So what is the site about?
Much as its name suggests, Backyard Worlds: Planet 9 focuses on the hunt for a ninth planet in our solar system, along with other possible “rogue” planets that astronomers now believe may abound in the galaxy. The idea is to look though data from NASA’s Wide-field Infrared Survey Explorer (WISE) mission and distinguish certain features – following in the vein of a number of other celestial citizen-science projects. The data in this case are in the form of animated images of the sky, taken at different times. As a participant, your job is to pick out moving celestial bodies – mainly ultracool brown dwarfs and other rogue planets – from artefacts in the data. As the site suggests “There are too many images for us to search through by ourselves. So come join the search, and you might find a rogue world that’s nearer to the Sun than Proxima Centauri – or even the elusive Planet Nine.”
Who is behind it?
It should come as no surprise that Backyard Worlds is part of the Zooniverse family. In case you haven’t come across it before, Zooniverse claims to be the “world’s largest and most popular platform for people-powered research”. Its science programmes involve everything from spotting distant galaxies to counting animals in the wild. The idea is to tap into people’s interest in science, whether or not they have a science degree and use their help to pick out details in large data-sets – a task that computers are still much slower at than the average person.
The Backyard Worlds team is made up of researchers from the American Museum of Natural History, the Space Telescope Science Institute, NASA, the University of California, Berkeley and Arizona State University.
Can I get involved?
Yes of course – that is the aim of the game. At the time of writing, the site had 26,383 registered volunteers who had completed 2,314,451 classifications, but that isn’t even halfway to the goal so there is plenty more help you can offer. Your main task as a volunteer is to look through sets of false-colour images, taken at four different times. You use a marking tool to point out artefacts that are moving through these images, either hopping and jumping across the set of images (“mover”) or appearing as pairs of varying bright and dark spots (a “dipole”). If you think you have spotted a possible dipole or mover, you report it via the chat function by providing the object’s celestial coordinates (simply called Talk, this section also allows you to chat with other users as well as the scientists involved, making it a great open discussion platform).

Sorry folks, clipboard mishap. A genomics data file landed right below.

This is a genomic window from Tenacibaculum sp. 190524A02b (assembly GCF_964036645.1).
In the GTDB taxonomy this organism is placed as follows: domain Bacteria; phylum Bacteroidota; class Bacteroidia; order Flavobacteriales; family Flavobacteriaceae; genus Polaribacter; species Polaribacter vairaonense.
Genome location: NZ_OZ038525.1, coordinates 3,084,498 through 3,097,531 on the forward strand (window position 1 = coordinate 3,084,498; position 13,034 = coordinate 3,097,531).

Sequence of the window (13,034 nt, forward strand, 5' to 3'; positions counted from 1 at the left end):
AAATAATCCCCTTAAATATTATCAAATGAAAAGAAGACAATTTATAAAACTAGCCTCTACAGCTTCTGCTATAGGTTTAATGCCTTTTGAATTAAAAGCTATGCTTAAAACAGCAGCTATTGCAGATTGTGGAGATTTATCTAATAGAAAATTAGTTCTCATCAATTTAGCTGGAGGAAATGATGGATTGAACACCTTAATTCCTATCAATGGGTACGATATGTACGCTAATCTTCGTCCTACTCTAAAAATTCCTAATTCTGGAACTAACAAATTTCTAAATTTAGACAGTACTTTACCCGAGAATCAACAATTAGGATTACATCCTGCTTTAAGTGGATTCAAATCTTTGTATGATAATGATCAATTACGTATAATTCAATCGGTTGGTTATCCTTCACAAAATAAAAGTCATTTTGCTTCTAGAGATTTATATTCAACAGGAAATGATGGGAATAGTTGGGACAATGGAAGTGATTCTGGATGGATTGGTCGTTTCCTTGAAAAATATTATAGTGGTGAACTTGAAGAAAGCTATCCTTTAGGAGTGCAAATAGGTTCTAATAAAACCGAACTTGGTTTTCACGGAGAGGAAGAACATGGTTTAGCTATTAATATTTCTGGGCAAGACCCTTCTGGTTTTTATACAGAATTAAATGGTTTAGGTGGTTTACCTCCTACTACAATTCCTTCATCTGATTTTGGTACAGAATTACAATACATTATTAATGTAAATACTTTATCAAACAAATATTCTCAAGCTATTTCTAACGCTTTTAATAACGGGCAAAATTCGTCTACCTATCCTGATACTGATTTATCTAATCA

The next step is to cross-reference your discovery against a database of known astronomical objects. Dubbed the “Set of Identifications, Measurements, and Bibliography for Astronomical Data” or SIMBAD, this database is used by professional astronomers. If your coordinates do not align with an existing object, you get to fill out an exciting “Think you’ve got one?” form with details of your find. At this point, the professionals take over as they first research the object to see what we already know about it, before following up with observations of the most promising candidates. “We need to apply for telescope time to follow up the most interesting objects to take their spectra,” explains the site, adding that “The spectra will allow us to figure out their spectral types and their temperatures, and find out if what we’re looking at really is a new brown dwarf or planet. That whole process will take several months.”
Who is it aimed at?
To some extent, the site is aimed at anyone who would like to hunt for new planets. But Backyard Worlds needs a bit more time and attention than some of the other Zooniverse projects. While looking through the data and marking artefacts is simple, some users may be thrown by having to determine the celestial coordinates and then use the somewhat complicated SIMBAD database to find more data on their discoveries. That said, there are detailed “how to” guides and blog posts on each of these topics and the Talk feature allows you to ask for help if you need it. Ultimately, the hard work will pay off for all volunteers as everyone will be credited with any potential discoveries. And really, how many people can say they helped to find a planet?